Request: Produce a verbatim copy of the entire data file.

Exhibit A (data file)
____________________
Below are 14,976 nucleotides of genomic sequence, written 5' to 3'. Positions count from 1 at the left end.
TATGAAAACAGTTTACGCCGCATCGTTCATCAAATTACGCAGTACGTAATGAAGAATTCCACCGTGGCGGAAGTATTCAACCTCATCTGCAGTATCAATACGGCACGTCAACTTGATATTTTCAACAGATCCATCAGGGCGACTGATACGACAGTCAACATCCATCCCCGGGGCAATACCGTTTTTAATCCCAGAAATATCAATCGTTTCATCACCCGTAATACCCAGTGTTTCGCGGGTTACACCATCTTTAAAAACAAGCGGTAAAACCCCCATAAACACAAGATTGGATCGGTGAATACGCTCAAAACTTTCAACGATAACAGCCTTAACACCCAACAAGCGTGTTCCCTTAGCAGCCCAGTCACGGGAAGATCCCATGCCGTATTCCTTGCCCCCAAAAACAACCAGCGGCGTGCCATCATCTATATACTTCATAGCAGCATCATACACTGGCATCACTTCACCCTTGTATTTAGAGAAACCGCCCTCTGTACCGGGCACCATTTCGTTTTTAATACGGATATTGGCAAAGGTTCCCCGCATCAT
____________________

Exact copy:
Below are 14,976 nucleotides of genomic sequence, written 5' to 3'. Positions count from 1 at the left end.
TATGAAAACAGTTTACGCCGCATCGTTCATCAAATTACGCAGTACGTAATGAAGAATTCCACCGTGGCGGAAGTATTCAACCTCATCTGCAGTATCAATACGGCACGTCAACTTGATATTTTCAACAGATCCATCAGGGCGACTGATACGACAGTCAACATCCATCCCCGGGGCAATACCGTTTTTAATCCCAGAAATATCAATCGTTTCATCACCCGTAATACCCAGTGTTTCGCGGGTTACACCATCTTTAAAAACAAGCGGTAAAACCCCCATAAACACAAGATTGGATCGGTGAATACGCTCAAAACTTTCAACGATAACAGCCTTAACACCCAACAAGCGTGTTCCCTTAGCAGCCCAGTCACGGGAAGATCCCATGCCGTATTCCTTGCCCCCAAAAACAACCAGCGGCGTGCCATCATCTATATACTTCATAGCAGCATCATACACTGGCATCACTTCACCCTTGTATTTAGAGAAACCGCCCTCTGTACCGGGCACCATTTCGTTTTTAATACGGATATTGGCAAAGGTTCCCCGCATCAT